“No!” Sage resisted. “Rowen, don’t. Not now.”

    That was not what Rowen wanted to hear, and he allowed himself to become quite childish at that moment, beginning to whine:

    “Why not! There’s no one even near this place. It’s just you and me. Pleeeease, Sage. Just one kiss? I can’t remember the last time we kissed it’s been so long. Look, there’s no one around-”

    Sage placed his hand over Rowen’s babbling mouth, silencing him. “Rowen. Pardon my language, but I’d be fucking you right now if I thought what you said was true.”

    Rowen gulped in the awkward silence thereafter and felt his stomach do a barrel roll up into his throat. His heart was pounding like a five-piece timpani set, and Sage saw the distance set into those blue-green eyes and knew exactly what Rowen was envisioning. That passionate image that Sage saw as clear as the eyes he was looking into.

    “Don’t,” he whispered. “D-don’t think like that or we’ll both be-”

    “Why not?” Rowen swiped Sage’s hand from his mouth. “Afraid ya parents will read our minds?”

    “I’m afraid of my parents.”

    “Says the fearless kendo master who tells his student to be unafraid, yet is himself afraid of his family-”

    “It’s not fear!” Sage cried, sitting up off of Rowen.

    “Then what is it?” came the bitter reply.

    “It’s shame.” His answer was so soft and so delicate Rowen thought the oppressive atmosphere would shatter it like glass. He sat up and gaped at Sage.

    “What are ya ashamed of? Is it me? Are you ashamed of me, Sage?”

    Sage turned and glared at him with angry tears in his eyes. “No. You’ve never done anything wrong.”

    “Then it’s you who feels the shame. You’re ashamed because ya love me, that’s it, isn’t it?”

    Sage shook his head. “No, no. It’s not that . . . I. I don’t know what to call it, but it’s not shame and it’s not fear. I’m not uncertain, either. I know I love you.”

    Rowen’s face softened. “You feel ashamed because ya lyin’. To ya parents, ya family. To yaself. Now ya know how I feel, Sage. Now ya know why I wanna tell ‘em-”

    Sage darted over and hugged Rowen fiercely, possessively. Rowen tried to move but he could not; Sage held him much too tightly for that.

    “I am afraid,” he admitted, breathing into Rowen’s hair. “I scared to death of telling them, terrified even. I don’t know how they would react. I’m afraid they would send you away, somewhere on the other side of the world and I’d go crazy. I’d lose my mind because you’re the only thing holding my thoughts together now. I’m a coward, Rowen, and that makes me a hypocrite.”

    “No, ya just confused-” Rowen attempted, but was cut off.

    “Sometimes I wake in the middle of the night with this horrible fear in my mind that you’ve left me. You don’t know it but I’ve checked on you every single night since you’ve been here. I . . . I’m paranoid. I’m paranoid because I’ve never felt emotions like this before and I don’t know what to do with them . . .” Sage was sobbing now. “I love these emotions I feel when I’m with you and I’m afraid that if you left it’d bring about my ruin. I-I’d fall to pieces!”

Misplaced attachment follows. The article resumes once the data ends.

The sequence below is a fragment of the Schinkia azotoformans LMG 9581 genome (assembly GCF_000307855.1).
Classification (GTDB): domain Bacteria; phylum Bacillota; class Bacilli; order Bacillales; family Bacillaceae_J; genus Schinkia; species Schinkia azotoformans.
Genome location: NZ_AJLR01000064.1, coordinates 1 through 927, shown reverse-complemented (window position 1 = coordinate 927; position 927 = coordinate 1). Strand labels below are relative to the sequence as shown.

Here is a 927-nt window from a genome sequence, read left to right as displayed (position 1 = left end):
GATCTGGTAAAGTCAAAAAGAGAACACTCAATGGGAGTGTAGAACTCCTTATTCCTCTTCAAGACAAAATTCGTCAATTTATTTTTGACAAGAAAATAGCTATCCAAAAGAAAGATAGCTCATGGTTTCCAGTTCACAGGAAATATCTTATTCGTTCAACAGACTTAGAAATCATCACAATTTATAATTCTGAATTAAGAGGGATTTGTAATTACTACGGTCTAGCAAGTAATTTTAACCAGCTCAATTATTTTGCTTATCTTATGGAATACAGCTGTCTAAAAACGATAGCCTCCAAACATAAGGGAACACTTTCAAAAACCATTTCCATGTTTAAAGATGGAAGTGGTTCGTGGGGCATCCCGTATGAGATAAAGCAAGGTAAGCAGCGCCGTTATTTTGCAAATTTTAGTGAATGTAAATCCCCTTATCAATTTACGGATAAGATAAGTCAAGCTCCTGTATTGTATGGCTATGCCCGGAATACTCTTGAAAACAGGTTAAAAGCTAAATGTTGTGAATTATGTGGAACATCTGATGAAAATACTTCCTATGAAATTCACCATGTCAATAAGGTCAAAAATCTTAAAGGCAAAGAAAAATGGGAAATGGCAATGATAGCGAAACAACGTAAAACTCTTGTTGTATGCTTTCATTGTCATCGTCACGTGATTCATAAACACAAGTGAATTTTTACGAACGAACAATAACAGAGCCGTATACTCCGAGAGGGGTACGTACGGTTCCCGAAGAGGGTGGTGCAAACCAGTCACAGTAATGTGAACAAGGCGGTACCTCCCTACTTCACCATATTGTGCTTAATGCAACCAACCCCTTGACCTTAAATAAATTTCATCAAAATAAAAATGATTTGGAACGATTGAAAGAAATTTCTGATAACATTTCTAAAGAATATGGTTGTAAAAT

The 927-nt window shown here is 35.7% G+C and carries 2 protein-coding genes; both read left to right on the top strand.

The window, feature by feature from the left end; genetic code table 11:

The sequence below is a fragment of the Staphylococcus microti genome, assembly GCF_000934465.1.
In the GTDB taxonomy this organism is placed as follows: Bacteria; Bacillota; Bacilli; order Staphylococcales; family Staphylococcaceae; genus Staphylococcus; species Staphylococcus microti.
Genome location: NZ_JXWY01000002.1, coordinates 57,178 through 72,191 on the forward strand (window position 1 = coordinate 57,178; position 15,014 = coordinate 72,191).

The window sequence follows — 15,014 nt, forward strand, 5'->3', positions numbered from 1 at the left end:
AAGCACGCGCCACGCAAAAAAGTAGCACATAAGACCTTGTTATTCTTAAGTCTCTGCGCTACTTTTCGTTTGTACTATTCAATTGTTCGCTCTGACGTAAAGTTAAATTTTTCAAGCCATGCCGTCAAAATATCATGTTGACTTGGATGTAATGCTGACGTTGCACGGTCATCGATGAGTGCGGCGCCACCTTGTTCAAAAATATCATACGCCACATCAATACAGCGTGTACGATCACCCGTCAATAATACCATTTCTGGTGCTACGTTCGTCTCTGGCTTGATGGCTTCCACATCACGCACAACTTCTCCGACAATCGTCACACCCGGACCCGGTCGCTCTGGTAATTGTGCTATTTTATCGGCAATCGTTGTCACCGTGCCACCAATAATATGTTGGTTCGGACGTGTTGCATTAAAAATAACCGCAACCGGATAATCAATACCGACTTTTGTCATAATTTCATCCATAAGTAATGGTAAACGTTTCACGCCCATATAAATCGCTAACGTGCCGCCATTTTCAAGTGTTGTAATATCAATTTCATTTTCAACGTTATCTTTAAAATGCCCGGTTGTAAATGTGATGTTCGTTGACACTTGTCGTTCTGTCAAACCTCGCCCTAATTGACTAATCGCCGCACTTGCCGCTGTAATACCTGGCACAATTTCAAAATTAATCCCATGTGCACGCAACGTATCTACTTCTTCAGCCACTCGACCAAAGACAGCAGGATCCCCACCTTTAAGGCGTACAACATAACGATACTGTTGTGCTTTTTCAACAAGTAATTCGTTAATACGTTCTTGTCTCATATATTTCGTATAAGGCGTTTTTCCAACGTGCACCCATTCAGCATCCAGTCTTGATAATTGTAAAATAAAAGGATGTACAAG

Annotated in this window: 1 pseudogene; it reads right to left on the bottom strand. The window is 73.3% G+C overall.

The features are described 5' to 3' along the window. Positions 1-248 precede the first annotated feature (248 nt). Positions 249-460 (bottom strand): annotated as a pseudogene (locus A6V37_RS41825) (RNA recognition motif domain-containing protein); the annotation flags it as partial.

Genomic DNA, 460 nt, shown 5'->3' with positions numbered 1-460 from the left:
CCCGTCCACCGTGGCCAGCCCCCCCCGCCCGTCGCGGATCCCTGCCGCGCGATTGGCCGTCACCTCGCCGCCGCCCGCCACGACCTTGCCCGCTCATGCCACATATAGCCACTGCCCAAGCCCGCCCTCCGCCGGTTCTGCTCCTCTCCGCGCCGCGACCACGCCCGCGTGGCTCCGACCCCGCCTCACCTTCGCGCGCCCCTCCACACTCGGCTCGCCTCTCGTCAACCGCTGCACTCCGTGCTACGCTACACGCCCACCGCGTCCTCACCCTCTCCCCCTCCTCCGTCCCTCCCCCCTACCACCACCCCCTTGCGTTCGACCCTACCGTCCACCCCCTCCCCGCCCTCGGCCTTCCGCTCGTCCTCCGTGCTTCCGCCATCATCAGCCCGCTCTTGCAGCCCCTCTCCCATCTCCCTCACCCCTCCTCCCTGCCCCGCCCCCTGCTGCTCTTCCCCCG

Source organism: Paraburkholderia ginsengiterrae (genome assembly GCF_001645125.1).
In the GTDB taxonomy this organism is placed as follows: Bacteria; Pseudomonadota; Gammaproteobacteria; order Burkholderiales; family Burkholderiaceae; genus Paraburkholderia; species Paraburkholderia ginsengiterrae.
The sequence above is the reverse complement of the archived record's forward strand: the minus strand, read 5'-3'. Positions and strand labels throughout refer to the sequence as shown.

Rowen wrapped his arms around Sage’s shuddering body and squeezed tightly. “I won’t leave ya,” he affirmed. “I will neva leave ya, Sage. Do ya undastand?”

    “Those are only words.”

    “They’re my words.”

    “Sometimes it takes more than that.”

    Sage and Rowen milled noisily through the front door about an hour later, scuffing their shoes off as they entered. No words were spoken between them or had been on the trek back from the dojo. Mrs. Datier walked into the foyer and smiled, helping them with their coats.

    “What do you boys feel like having for dinner? I know Rowen always has a robust appetite.” She winked at the young man who seemed like a second son to her and Rowen smiled gently. “Thanks mom, but I think I need some sleep now more than anythin’.”

    She gazed worriedly as Rowen stumbled up the stairs and cast a fretful glance at Sage. “Do you think he’s coming down with something? You don’t look so well, either.” She put a hand on her son’s forehead. “Your eyes are red. You’ve got to stop this training so late in the evening, Seiji. I don’t want to have to take care of you two when you catch pneumonia-”

    “We’re fine, Mother,” Sage insisted, pulling away and standing on the first stair. “We’re just tired.”

    Geneva sighed. “Alright. I won’t pry. Your father and I are going out for dinner and we won’t be back till late tonight. Rose is spending the night at a friend’s but there’s some bread and stuff for sandwiches in case you get hungry later-”

    “Mother,” Sage sighed. “I’m twenty. I can take care of myself.”

    “And I’m still your mother no matter how old you get.”

    Sage smiled in defeat. “Oyasumi.”

    “Oyasumi, Seiji,” she replied.

    Sage walked into his darkened room but didn’t bother to turn the lights on. He went to the small bonsai tree that sat in his window and checked it, pausing to gaze out at the moonlit forest for a few moments. The soft light gleamed on the bare branches of the sakuras in the garden, making it look like a landscape from another planet. It felt so alien to him, yet he had lived here all his life.

    Sage turned away from the window and sat down on the edge of his bed, resting his elbows on his knees and staring at the wood floor. A few long tendrils of his blond hair fell forward, dangling threads of gold that caught what little light was cast into his black room. He fingered his hair absently, mind wandering on other things, everything, anything.

    He stood up and walked into the almost pitch black bathroom and peered through the doorway into Rowen’s room. A small sliver of moonlight fell across the bed where Rowen lay on his side on top of the covers, still in his clothes and his back to Sage. He watched Rowen’s side rise and fall evenly, and figured he was already asleep. Tiptoeing quietly into his room, Sage sat down on the side of the bed, springs groaning in protest and said nothing. Just listened to Rowen breathe.

    After what seemed like forever, Sage turned around and gazed at Rowen’s cold, lonely figure and felt something clench his heart like a fist. He gulped and knew what he had to do, even if the risk of being seen was high; the bed creaked loudly as he lay down next to Rowen and gently placed his arm around his waist, pulling him close and closing his eyes. Sage found Rowen’s cool hand and delicately weaved his fingers with Rowen’s in a loving clasp. Then he moved no more.

    Rowen stirred and blue eyes fluttered open. He felt warmth, heard soft breaths, felt someone holding him and he knew who it was. Only one person in his life had ever held him that closely. He shut his eyes and tears squeezed from them, running down his face sideways in hot trails that quickly cooled.

    Rowen fell asleep with a smile on his lips.